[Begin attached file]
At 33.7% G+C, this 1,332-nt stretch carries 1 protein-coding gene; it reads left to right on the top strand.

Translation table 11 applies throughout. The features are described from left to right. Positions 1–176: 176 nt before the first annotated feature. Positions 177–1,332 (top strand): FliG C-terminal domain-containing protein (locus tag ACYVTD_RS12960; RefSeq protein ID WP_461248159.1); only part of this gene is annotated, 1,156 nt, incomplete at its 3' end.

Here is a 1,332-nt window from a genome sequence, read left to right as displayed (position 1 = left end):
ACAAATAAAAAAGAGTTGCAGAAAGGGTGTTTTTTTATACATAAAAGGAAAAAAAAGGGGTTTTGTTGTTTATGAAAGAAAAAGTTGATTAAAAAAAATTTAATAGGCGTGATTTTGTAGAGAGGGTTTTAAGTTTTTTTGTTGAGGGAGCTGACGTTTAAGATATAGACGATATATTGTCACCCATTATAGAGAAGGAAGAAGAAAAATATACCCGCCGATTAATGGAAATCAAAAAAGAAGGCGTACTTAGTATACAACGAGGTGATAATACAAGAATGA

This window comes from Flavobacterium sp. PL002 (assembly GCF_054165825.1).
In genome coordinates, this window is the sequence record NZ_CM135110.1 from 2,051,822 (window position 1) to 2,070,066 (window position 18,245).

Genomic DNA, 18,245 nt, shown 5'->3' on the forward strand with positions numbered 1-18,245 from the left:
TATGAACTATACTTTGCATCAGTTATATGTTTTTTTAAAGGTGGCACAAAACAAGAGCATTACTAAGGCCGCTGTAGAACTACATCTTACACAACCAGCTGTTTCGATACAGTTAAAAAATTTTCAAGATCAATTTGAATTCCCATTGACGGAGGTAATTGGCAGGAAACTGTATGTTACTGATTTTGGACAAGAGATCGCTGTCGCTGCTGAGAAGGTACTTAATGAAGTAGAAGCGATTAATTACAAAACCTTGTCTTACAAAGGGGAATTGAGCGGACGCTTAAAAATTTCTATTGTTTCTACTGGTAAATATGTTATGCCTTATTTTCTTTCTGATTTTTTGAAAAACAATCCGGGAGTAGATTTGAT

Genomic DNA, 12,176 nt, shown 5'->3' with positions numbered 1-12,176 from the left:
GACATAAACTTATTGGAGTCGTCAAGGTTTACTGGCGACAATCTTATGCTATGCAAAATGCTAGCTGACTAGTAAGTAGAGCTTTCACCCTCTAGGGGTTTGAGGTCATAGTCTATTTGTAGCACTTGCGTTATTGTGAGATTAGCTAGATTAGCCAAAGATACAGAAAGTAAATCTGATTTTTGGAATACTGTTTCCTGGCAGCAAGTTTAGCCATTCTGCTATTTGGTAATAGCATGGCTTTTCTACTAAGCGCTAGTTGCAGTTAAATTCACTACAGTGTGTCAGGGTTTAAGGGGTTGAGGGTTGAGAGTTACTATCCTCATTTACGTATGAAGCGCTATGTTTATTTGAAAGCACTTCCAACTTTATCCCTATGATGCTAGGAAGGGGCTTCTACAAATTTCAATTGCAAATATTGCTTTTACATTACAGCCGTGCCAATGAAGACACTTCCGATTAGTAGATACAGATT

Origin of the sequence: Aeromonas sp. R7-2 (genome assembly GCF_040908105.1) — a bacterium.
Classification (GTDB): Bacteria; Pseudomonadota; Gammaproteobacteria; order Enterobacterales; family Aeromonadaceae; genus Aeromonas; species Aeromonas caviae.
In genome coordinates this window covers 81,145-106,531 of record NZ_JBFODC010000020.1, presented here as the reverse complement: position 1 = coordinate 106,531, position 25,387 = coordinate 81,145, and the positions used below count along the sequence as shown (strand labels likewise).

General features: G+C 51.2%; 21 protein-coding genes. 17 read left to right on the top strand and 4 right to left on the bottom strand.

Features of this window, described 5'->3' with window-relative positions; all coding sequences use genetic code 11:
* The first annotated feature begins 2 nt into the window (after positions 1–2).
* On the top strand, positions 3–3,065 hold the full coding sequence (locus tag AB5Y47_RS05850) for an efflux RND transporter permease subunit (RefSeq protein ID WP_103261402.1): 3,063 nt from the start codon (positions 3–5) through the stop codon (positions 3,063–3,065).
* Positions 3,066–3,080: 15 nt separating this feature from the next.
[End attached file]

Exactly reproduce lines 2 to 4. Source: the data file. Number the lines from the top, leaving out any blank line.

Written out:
Translation table 11 applies throughout. The features are described from left to right. Positions 1–176: 176 nt before the first annotated feature. Positions 177–1,332 (top strand): FliG C-terminal domain-containing protein (locus tag ACYVTD_RS12960; RefSeq protein ID WP_461248159.1); only part of this gene is annotated, 1,156 nt, incomplete at its 3' end.

Here is a 1,332-nt window from a genome sequence, read left to right as displayed (position 1 = left end):
ACAAATAAAAAAGAGTTGCAGAAAGGGTGTTTTTTTATACATAAAAGGAAAAAAAAGGGGTTTTGTTGTTTATGAAAGAAAAAGTTGATTAAAAAAAATTTAATAGGCGTGATTTTGTAGAGAGGGTTTTAAGTTTTTTTGTTGAGGGAGCTGACGTTTAAGATATAGACGATATATTGTCACCCATTATAGAGAAGGAAGAAGAAAAATATACCCGCCGATTAATGGAAATCAAAAAAGAAGGCGTACTTAGTATACAACGAGGTGATAATACAAGAATGA